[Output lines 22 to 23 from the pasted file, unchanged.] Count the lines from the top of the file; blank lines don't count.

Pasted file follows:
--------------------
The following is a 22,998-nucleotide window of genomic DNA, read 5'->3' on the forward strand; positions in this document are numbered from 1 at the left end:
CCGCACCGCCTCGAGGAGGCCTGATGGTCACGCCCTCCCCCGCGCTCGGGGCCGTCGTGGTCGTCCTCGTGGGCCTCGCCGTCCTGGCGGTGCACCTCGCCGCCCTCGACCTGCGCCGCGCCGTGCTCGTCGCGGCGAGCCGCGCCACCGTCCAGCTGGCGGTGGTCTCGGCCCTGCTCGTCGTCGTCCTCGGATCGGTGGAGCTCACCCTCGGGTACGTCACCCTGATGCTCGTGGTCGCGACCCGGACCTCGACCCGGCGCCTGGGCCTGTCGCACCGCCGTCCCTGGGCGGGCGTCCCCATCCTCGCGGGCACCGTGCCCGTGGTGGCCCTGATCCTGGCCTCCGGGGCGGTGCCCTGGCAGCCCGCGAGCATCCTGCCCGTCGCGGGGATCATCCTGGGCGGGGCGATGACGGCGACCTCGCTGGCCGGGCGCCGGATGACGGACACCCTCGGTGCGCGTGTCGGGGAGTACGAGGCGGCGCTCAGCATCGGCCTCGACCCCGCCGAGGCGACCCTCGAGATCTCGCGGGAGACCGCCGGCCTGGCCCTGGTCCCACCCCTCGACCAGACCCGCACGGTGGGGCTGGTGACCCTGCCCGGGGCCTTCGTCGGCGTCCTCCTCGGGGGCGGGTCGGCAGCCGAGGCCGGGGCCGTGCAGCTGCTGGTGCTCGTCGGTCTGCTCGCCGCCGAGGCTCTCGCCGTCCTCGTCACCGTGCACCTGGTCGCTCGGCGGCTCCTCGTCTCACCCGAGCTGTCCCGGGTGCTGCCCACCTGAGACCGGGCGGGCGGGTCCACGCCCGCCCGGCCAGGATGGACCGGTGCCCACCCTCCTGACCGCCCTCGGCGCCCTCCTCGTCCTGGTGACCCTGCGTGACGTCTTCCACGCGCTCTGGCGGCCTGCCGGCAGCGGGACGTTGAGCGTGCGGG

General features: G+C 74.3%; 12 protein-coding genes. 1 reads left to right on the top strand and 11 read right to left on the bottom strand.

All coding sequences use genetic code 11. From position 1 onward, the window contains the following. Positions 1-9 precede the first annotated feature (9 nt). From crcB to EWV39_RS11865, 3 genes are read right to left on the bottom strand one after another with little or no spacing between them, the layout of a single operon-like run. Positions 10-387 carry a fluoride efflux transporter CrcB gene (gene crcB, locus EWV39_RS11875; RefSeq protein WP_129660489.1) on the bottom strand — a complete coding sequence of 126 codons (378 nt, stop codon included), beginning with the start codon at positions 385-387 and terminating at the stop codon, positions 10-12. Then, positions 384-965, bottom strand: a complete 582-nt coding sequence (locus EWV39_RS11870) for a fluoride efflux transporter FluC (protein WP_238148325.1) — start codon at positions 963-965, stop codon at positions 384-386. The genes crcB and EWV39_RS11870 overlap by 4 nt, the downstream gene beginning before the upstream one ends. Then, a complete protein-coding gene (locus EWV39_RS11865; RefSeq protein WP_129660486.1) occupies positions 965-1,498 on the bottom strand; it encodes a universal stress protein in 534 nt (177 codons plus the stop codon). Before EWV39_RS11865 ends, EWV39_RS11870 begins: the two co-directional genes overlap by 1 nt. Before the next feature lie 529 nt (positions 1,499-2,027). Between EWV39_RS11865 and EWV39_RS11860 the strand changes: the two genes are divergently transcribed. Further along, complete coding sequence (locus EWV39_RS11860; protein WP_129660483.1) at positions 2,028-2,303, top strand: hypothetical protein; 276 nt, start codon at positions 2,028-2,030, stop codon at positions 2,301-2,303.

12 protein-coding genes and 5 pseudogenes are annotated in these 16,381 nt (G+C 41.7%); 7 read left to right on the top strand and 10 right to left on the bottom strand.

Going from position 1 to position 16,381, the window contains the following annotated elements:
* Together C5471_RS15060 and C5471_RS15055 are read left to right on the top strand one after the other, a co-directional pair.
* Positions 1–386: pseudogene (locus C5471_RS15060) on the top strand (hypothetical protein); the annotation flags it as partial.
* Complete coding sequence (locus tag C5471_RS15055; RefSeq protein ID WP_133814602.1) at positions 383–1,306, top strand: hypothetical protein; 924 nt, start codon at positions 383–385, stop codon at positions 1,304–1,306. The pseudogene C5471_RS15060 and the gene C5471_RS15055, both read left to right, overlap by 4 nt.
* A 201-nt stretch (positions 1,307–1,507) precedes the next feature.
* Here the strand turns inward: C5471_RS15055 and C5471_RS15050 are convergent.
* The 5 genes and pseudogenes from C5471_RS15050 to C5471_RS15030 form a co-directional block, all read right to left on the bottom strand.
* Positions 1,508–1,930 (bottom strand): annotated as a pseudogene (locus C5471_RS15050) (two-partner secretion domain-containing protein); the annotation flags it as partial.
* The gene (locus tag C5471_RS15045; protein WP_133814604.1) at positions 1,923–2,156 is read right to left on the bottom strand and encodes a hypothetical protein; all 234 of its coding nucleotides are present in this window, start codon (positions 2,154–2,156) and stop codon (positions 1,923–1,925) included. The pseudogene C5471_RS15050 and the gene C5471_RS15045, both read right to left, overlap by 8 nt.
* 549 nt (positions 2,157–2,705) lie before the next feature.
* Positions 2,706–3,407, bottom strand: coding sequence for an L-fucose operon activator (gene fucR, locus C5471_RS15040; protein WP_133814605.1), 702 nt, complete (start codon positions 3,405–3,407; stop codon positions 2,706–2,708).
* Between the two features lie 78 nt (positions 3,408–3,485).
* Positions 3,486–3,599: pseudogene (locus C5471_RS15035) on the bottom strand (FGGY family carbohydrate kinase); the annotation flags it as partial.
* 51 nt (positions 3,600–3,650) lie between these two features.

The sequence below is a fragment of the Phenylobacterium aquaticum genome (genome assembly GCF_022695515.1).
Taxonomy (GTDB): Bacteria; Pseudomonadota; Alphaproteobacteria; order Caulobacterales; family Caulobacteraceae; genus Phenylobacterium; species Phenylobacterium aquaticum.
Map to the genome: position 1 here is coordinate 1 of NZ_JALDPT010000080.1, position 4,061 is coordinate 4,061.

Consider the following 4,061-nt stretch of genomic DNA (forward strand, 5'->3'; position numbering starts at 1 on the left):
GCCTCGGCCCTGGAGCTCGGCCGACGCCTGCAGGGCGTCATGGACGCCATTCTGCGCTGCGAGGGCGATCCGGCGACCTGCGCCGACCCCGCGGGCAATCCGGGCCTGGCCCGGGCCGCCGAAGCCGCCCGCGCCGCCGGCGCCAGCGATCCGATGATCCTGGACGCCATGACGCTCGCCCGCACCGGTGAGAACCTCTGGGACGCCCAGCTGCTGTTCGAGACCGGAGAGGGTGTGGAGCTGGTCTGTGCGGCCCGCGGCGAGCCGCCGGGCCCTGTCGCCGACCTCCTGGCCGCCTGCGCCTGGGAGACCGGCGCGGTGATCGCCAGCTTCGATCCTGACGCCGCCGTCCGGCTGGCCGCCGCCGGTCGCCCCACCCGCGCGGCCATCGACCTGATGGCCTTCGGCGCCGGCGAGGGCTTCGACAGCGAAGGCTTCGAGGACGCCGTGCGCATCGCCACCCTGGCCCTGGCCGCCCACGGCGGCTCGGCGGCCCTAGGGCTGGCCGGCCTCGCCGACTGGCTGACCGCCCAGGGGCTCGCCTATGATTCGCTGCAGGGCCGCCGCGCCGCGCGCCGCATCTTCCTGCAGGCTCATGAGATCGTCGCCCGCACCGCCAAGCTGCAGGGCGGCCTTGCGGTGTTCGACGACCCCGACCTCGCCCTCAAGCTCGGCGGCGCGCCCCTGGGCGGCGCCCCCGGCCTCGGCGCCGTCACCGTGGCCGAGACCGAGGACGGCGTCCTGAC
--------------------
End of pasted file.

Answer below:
Map to the genome: position 1 here is coordinate 1 of NZ_JALDPT010000080.1, position 4,061 is coordinate 4,061.

Consider the following 4,061-nt stretch of genomic DNA (forward strand, 5'->3'; position numbering starts at 1 on the left):